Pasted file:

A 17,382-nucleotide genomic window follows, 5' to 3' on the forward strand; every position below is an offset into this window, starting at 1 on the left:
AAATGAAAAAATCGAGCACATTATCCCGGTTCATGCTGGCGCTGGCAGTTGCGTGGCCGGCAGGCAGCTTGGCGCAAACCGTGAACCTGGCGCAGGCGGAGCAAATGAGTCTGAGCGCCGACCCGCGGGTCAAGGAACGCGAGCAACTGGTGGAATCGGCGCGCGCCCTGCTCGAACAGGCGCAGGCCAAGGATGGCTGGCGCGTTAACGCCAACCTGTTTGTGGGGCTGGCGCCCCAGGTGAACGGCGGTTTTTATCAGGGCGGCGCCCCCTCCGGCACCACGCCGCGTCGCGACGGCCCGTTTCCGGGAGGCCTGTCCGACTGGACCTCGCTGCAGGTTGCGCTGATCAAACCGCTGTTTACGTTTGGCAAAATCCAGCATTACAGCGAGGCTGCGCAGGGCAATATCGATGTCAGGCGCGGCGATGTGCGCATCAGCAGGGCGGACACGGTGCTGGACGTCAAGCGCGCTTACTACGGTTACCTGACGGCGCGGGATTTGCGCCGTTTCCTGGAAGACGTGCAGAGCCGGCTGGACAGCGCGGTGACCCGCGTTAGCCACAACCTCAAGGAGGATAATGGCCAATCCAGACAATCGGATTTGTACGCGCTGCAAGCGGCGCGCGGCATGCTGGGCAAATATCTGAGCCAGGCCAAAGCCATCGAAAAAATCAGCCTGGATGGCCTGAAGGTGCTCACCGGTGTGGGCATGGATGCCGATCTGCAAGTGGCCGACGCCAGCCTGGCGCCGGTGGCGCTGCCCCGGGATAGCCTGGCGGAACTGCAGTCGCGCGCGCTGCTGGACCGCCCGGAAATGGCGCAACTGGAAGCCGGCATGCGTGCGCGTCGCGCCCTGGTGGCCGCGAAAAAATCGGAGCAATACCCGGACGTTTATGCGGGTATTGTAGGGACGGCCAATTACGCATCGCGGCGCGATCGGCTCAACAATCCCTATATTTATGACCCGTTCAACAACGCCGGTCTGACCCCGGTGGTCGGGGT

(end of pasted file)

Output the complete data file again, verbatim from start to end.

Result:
A 17,382-nucleotide genomic window follows, 5' to 3' on the forward strand; every position below is an offset into this window, starting at 1 on the left:
AAATGAAAAAATCGAGCACATTATCCCGGTTCATGCTGGCGCTGGCAGTTGCGTGGCCGGCAGGCAGCTTGGCGCAAACCGTGAACCTGGCGCAGGCGGAGCAAATGAGTCTGAGCGCCGACCCGCGGGTCAAGGAACGCGAGCAACTGGTGGAATCGGCGCGCGCCCTGCTCGAACAGGCGCAGGCCAAGGATGGCTGGCGCGTTAACGCCAACCTGTTTGTGGGGCTGGCGCCCCAGGTGAACGGCGGTTTTTATCAGGGCGGCGCCCCCTCCGGCACCACGCCGCGTCGCGACGGCCCGTTTCCGGGAGGCCTGTCCGACTGGACCTCGCTGCAGGTTGCGCTGATCAAACCGCTGTTTACGTTTGGCAAAATCCAGCATTACAGCGAGGCTGCGCAGGGCAATATCGATGTCAGGCGCGGCGATGTGCGCATCAGCAGGGCGGACACGGTGCTGGACGTCAAGCGCGCTTACTACGGTTACCTGACGGCGCGGGATTTGCGCCGTTTCCTGGAAGACGTGCAGAGCCGGCTGGACAGCGCGGTGACCCGCGTTAGCCACAACCTCAAGGAGGATAATGGCCAATCCAGACAATCGGATTTGTACGCGCTGCAAGCGGCGCGCGGCATGCTGGGCAAATATCTGAGCCAGGCCAAAGCCATCGAAAAAATCAGCCTGGATGGCCTGAAGGTGCTCACCGGTGTGGGCATGGATGCCGATCTGCAAGTGGCCGACGCCAGCCTGGCGCCGGTGGCGCTGCCCCGGGATAGCCTGGCGGAACTGCAGTCGCGCGCGCTGCTGGACCGCCCGGAAATGGCGCAACTGGAAGCCGGCATGCGTGCGCGTCGCGCCCTGGTGGCCGCGAAAAAATCGGAGCAATACCCGGACGTTTATGCGGGTATTGTAGGGACGGCCAATTACGCATCGCGGCGCGATCGGCTCAACAATCCCTATATTTATGACCCGTTCAACAACGCCGGTCTGACCCCGGTGGTCGGGGT